Gustavo Armagno bio photo

Gustavo Armagno

A critical thinker software developer and interaction designer.




Pure CSS carousel using target pseudo-selector

Given its potential, it’s surprising that CSS’ target pseudo-selector is not widely used to achieve certain interaction effects without using Javascript. It is intended to select elements whose id atribute matches the URL’s fragment identifier, i.e. the text that comes after hash in the URL.

For example, to select the following headline when the fragment identifier is referencing it,

<h1 id="summary">Summary</h1>

you can use the target pseudo-selector like this:

#summary:target {
  background-color: yellow;

Then, when the URL is like, the browser will jump the scroll to the referenced headline changing its background color to yellow.

A more advanced use would be combining that feature with link elements that trigger behavior inside the page. If it’s possible to highlight an element clicking a link, why wouldn’t be possible to create something more sofisticated like an accordion menu? (Jump to the last section to check out a variety of examples of target pseudo-selector uses).

Here I present a pure CSS carousel using the target pseudo-element and I think the technique could be easly extended to other use cases.

Basically, the idea is to store the state of the interaction (e.g. on/off, open/closed, step1/step2/step3) in the URL’s fragment identifier and trigger a particular behavior when the state changes using a combination of dummy elements and the target pseudo-element.

Demo here.


<div id="carousel">
    <span class="state" id="goto_article1"></span>
    <span class="state" id="goto_article2"></span>
    <span class="state" id="goto_article3"></span>
        <article id="article1">
            <h2>Article 1</h2>
            <a href="#goto_article2">Next</a>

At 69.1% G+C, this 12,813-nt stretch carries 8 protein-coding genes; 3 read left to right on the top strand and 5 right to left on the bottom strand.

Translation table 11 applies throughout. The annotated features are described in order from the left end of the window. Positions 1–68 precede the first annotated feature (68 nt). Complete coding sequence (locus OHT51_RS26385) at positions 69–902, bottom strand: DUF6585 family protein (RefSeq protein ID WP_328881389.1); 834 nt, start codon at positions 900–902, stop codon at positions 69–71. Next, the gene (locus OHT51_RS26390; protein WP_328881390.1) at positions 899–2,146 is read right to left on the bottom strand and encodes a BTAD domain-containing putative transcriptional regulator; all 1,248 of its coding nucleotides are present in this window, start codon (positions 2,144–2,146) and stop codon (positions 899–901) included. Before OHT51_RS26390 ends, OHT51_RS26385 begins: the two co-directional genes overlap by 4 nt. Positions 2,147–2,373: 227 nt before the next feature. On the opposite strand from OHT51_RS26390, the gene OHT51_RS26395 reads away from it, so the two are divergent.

<article id="article2">
            <h2>Article 2</h2>
            <a href="#goto_article1">Prev</a>
            <a href="#goto_article3">Next</a>
        <article id="article3">
            <h2>Article 3</h2>
            <a href="#goto_article2">Prev</a>


body {
    margin: 0;

#carousel {
    width: 100%;

section {
    width: 300%;
    overflow: hidden;
    transition: margin 0.5s ease;

article {
    float: left;
    width: 33.333%; /* width := parent's width / 3 */

.state {
  display: none;

.state#goto_article2:target ~ section {
    margin-left: -100%;

.state#goto_article3:target ~ section {
    margin-left: -200%;

We have three states here, goto_article1, goto_article2 and goto_article3. The span.state dummy elements are identified with the names of these states to capture the change. When the URL’s fragment identifier changes, the section tag sibling of the dummy elements is selected using the general sibling selector ~.

So if the state changes to goto_article2, the section is shifted one-third to the left allowing the second article to show up:

.state#goto_article2:target ~ section {
    margin-left: -100%;

Analogously, if the state changes to goto_article3, the section is shifted two-thirds to the left allowing the third article to show up.

When the state changes to goto_article1 or no state is selected (default), then no shifting is applied to the section and the left margin comes back to zero.

Hiding the dummy elements is important to prevent the browser from actually jumping to them:

.state {
  display: none;

Target pseudo-element is supported by most of current browsers, including Internet Explorer 9.0 and beyond. I tried this example with Chrome and Safari and it works fine.

An alternative technique to trigger behavior using pure CSS is called the checkbox hack, but I prefer using links rather than labels. Moreover, using the target technique the browser remembers the states so you can go back and forth in history to trigger behavior.

Other notable examples of the target pseudo-selector technique

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